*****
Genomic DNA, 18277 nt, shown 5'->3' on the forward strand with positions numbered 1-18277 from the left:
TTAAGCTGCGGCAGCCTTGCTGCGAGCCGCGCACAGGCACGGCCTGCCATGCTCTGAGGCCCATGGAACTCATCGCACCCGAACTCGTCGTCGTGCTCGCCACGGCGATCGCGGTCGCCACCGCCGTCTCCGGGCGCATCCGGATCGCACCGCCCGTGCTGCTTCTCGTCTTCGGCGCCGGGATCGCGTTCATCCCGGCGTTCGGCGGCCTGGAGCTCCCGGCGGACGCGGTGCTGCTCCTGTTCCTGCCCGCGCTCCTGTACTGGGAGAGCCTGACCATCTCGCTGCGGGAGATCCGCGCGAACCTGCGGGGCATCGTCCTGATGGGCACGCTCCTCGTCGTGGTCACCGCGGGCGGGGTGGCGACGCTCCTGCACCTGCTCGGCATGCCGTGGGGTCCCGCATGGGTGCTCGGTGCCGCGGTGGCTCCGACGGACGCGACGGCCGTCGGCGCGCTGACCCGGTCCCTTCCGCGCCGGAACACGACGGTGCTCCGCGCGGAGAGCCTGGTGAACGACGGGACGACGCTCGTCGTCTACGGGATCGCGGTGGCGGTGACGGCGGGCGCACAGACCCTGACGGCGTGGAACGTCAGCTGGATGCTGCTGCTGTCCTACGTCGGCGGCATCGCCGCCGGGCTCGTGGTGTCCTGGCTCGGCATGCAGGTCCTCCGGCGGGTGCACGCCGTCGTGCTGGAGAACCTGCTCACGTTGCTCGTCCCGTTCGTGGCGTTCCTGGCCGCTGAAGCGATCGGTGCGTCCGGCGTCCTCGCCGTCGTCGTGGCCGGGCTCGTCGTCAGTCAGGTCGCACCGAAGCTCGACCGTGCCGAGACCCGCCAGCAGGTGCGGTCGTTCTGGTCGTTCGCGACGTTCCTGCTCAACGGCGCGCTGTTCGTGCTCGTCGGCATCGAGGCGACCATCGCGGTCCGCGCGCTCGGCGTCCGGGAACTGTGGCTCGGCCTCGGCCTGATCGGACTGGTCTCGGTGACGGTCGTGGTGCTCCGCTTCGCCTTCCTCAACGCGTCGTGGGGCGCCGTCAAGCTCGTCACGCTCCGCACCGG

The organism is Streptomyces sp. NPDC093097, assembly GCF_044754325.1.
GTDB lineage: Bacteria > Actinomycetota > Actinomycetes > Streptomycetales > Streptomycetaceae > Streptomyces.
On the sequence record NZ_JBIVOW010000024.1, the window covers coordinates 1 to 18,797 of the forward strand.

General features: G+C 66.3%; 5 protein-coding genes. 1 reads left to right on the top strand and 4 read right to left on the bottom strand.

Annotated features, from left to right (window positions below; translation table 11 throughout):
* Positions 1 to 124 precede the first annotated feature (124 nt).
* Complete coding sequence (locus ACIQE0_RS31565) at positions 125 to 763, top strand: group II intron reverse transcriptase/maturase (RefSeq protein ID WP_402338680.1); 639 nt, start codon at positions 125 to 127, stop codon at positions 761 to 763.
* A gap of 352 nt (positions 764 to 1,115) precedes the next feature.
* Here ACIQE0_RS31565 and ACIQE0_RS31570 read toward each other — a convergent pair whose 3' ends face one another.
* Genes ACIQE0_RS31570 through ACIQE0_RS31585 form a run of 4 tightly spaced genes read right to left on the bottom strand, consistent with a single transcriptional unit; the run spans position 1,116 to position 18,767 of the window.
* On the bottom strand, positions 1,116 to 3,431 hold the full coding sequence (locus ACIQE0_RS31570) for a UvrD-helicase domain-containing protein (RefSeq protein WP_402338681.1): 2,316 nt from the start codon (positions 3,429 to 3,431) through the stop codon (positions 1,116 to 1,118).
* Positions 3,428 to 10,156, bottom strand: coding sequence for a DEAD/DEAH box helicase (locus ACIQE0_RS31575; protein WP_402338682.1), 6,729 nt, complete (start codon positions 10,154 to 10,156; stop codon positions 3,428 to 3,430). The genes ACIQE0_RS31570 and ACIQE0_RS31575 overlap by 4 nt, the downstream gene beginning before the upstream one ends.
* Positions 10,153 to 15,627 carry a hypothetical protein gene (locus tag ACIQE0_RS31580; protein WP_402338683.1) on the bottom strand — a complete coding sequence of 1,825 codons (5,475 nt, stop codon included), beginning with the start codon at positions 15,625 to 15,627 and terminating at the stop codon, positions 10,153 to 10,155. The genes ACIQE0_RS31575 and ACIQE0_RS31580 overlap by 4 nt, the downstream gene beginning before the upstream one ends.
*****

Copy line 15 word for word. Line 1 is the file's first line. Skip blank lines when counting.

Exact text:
* Positions 10,153 to 15,627 carry a hypothetical protein gene (locus tag ACIQE0_RS31580; protein WP_402338683.1) on the bottom strand — a complete coding sequence of 1,825 codons (5,475 nt, stop codon included), beginning with the start codon at positions 15,625 to 15,627 and terminating at the stop codon, positions 10,153 to 10,155. The genes ACIQE0_RS31575 and ACIQE0_RS31580 overlap by 4 nt, the downstream gene beginning before the upstream one ends.